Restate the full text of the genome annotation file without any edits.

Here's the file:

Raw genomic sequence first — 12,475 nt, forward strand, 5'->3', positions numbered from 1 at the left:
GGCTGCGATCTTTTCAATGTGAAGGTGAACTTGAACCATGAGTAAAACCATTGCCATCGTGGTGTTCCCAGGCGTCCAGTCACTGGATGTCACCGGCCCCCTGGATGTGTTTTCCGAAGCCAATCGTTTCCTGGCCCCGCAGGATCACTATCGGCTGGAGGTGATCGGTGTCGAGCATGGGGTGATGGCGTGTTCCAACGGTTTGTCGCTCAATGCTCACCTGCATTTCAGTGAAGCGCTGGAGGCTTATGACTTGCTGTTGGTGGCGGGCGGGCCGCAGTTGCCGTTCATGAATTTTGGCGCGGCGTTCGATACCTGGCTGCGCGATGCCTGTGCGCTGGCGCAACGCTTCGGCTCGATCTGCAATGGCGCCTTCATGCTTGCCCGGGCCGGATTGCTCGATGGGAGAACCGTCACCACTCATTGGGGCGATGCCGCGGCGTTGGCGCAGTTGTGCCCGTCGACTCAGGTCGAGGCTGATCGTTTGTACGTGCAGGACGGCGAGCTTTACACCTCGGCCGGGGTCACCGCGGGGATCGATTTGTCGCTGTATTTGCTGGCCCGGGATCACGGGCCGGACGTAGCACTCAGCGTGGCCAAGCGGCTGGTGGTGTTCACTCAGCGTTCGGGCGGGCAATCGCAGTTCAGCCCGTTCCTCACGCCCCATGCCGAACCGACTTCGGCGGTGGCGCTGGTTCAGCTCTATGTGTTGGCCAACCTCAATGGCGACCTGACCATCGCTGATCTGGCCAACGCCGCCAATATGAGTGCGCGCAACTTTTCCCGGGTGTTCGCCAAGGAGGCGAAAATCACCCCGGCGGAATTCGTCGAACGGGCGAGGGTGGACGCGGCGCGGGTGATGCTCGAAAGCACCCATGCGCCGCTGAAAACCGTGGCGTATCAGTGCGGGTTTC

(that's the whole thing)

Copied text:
Raw genomic sequence first — 12,475 nt, forward strand, 5'->3', positions numbered from 1 at the left:
GGCTGCGATCTTTTCAATGTGAAGGTGAACTTGAACCATGAGTAAAACCATTGCCATCGTGGTGTTCCCAGGCGTCCAGTCACTGGATGTCACCGGCCCCCTGGATGTGTTTTCCGAAGCCAATCGTTTCCTGGCCCCGCAGGATCACTATCGGCTGGAGGTGATCGGTGTCGAGCATGGGGTGATGGCGTGTTCCAACGGTTTGTCGCTCAATGCTCACCTGCATTTCAGTGAAGCGCTGGAGGCTTATGACTTGCTGTTGGTGGCGGGCGGGCCGCAGTTGCCGTTCATGAATTTTGGCGCGGCGTTCGATACCTGGCTGCGCGATGCCTGTGCGCTGGCGCAACGCTTCGGCTCGATCTGCAATGGCGCCTTCATGCTTGCCCGGGCCGGATTGCTCGATGGGAGAACCGTCACCACTCATTGGGGCGATGCCGCGGCGTTGGCGCAGTTGTGCCCGTCGACTCAGGTCGAGGCTGATCGTTTGTACGTGCAGGACGGCGAGCTTTACACCTCGGCCGGGGTCACCGCGGGGATCGATTTGTCGCTGTATTTGCTGGCCCGGGATCACGGGCCGGACGTAGCACTCAGCGTGGCCAAGCGGCTGGTGGTGTTCACTCAGCGTTCGGGCGGGCAATCGCAGTTCAGCCCGTTCCTCACGCCCCATGCCGAACCGACTTCGGCGGTGGCGCTGGTTCAGCTCTATGTGTTGGCCAACCTCAATGGCGACCTGACCATCGCTGATCTGGCCAACGCCGCCAATATGAGTGCGCGCAACTTTTCCCGGGTGTTCGCCAAGGAGGCGAAAATCACCCCGGCGGAATTCGTCGAACGGGCGAGGGTGGACGCGGCGCGGGTGATGCTCGAAAGCACCCATGCGCCGCTGAAAACCGTGGCGTATCAGTGCGGGTTTC